The effect of ageing on colonic epithelial regeneration and crypt-base stem cell function has come to the frontline of discovery recently. In a mouse model, a few apoptotic cells were seen around the stem cell position and this frequency did not alter with age. However, the apoptotic index within crypts was nearly twice as high in older mice after low dose gamma-irradiation and the number of surviving crypts decreased significantly faster after increasing the dose of irradiation; moreover, in the post-irradiation period the crypt regeneration was much slower in older animals[61]. It was shown that clonogenic cells are more radiosensitive in old mice, and that the growth of surviving crypts after injury was delayed in old mice even though the number of resident clonogenic cells were higher in older colonic crypts[62].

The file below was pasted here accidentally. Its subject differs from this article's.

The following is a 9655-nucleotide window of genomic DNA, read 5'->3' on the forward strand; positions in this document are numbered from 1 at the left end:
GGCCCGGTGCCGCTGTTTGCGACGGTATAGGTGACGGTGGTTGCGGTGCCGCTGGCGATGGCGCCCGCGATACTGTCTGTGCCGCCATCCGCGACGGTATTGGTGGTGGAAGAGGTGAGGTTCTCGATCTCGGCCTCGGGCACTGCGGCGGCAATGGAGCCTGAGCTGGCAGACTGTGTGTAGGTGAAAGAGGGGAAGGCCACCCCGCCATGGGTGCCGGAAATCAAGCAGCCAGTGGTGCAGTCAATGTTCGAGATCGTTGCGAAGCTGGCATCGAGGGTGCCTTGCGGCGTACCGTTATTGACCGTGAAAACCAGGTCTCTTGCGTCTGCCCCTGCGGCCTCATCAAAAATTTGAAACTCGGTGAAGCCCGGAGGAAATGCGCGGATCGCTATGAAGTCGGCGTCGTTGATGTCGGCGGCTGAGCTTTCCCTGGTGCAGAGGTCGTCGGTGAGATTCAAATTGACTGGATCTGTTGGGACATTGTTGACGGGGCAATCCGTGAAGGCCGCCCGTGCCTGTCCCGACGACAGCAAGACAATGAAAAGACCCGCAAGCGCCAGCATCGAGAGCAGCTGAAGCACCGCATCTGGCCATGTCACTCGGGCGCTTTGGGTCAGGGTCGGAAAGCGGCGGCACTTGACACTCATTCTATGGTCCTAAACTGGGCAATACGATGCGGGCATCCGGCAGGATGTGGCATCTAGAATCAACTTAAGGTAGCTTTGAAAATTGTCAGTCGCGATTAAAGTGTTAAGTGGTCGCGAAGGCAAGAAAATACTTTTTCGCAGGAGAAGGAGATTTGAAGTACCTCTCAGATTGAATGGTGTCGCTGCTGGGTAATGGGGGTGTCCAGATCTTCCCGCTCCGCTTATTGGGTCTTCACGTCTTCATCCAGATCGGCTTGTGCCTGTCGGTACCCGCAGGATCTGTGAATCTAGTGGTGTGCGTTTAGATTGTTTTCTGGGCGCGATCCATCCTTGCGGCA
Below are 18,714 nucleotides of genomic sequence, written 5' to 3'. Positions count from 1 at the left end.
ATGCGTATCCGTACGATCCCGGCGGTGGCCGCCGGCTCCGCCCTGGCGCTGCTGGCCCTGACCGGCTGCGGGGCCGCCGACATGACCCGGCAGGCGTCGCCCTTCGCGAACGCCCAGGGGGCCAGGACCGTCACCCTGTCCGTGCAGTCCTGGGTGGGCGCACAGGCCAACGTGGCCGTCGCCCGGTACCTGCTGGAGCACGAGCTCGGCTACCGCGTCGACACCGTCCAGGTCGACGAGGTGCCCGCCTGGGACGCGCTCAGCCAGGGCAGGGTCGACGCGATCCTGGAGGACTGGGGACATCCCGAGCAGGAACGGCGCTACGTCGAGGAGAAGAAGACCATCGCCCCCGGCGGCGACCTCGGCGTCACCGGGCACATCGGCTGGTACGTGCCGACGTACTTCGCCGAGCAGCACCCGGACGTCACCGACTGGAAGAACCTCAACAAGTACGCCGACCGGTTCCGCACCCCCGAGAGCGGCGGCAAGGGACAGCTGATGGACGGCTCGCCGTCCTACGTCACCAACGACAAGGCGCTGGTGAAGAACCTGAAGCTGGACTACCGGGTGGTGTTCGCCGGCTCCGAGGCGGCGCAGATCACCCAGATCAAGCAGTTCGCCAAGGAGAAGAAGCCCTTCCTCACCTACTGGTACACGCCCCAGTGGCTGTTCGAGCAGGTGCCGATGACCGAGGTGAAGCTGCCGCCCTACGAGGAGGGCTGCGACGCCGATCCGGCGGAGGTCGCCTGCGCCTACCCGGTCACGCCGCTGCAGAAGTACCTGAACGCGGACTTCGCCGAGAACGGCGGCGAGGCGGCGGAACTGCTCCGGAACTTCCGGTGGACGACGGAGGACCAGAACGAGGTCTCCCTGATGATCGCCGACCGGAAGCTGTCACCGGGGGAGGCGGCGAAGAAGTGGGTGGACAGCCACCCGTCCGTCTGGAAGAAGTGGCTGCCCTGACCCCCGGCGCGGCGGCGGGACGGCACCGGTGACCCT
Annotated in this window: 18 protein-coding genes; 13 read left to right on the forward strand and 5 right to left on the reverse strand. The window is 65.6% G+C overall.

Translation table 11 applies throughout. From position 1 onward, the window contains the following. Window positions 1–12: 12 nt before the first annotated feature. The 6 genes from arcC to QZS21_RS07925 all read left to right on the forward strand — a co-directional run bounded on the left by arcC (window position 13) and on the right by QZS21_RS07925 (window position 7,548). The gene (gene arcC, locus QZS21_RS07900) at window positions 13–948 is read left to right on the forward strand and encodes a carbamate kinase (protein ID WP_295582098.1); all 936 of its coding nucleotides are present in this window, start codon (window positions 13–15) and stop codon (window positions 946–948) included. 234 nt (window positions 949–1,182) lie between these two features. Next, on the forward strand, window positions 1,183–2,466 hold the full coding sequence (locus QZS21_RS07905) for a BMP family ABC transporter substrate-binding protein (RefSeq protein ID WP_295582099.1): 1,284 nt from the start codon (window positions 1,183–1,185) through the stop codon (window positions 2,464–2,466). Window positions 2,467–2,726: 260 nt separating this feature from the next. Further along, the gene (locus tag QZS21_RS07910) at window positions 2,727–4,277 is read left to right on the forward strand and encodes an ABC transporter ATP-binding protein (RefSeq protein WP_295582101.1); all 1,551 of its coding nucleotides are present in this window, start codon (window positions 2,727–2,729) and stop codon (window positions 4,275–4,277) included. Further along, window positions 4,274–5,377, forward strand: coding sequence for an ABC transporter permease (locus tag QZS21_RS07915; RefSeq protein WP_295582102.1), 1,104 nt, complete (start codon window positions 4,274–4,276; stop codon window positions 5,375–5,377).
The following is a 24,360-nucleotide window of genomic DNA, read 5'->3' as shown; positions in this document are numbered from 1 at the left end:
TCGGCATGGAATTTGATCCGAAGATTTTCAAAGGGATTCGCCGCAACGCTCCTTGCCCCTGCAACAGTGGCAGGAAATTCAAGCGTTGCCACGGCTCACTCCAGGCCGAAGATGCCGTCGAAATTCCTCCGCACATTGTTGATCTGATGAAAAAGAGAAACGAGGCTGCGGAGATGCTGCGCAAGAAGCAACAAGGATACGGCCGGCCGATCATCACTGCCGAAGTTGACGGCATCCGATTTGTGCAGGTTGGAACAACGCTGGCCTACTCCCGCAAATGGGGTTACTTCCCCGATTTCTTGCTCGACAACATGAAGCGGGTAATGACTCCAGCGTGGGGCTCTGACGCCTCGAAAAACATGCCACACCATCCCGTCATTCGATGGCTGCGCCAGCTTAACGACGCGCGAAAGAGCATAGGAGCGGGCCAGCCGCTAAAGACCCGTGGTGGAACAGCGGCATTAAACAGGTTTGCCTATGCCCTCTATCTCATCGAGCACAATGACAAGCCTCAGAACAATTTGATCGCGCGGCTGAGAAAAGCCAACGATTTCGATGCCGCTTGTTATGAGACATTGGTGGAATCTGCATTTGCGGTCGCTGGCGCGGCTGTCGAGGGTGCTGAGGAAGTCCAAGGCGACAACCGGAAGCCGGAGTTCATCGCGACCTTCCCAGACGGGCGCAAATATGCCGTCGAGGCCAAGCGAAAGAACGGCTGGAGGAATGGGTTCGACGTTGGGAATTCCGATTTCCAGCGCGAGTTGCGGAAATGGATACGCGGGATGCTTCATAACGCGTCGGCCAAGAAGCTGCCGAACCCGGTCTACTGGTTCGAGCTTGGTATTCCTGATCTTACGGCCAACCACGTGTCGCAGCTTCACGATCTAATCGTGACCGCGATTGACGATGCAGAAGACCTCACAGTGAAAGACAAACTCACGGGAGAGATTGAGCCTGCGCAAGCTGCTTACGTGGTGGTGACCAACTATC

In non-cancerous colonic mucosa, repeated injuries are likely to induce adaptive methylation changes that enable efficient wound healing and act against cancer development. The methylation-variable sites that are located in promoter or noncoding neutral regions have demonstrated gradual methylation changes associated with the ageing or long-term adaptation process[63]. The presence of transitional-CpG sites between the unmethylated promoters and nearby densely methylated retroelements has been proposed, in order to describe the complexity of variable methylation in gene control regions[64,65]. The transitional-CpG sites at the margin of the CpG islands and at the non-island CpG sites around the transcription start sites have been found to be either under- or over-methylated in a tissue-specific manner as well as to be methylated to various degrees in the same tissue type[65]. This result suggests that the methylation-variable sites nearest to the transcription start sites may serve as epigenetic markers for adaptive DNA methylation. The methylation-variable site of a strongly expressed tissue-specific gene can influence the expression of the nearby gene as well as its related genes. Therefore, the methylation-variable sites of the key colon-specific genes are expected to participate in both the discrete mucosal adaptation and the interactive changes of methylation patterns that lead to mucosal alterations. In the stomach, recent evidence suggests that mucosal injury induces adaptive changes in DNA methylation[66]. The ulcer-healing genes, such as trefoil factor 1 and 2, (TFF1, -2), cadherin 1 (CDH1), and peroxisome proliferator-activated receptor gamma (PPARG), were found to be concurrently methylated with other genes depending on the presence or absence of CpG islands in the normal mucosa of healthy individuals, while both the TFF2 and PPARG genes were frequently undermethylated in gastric ulcer patients.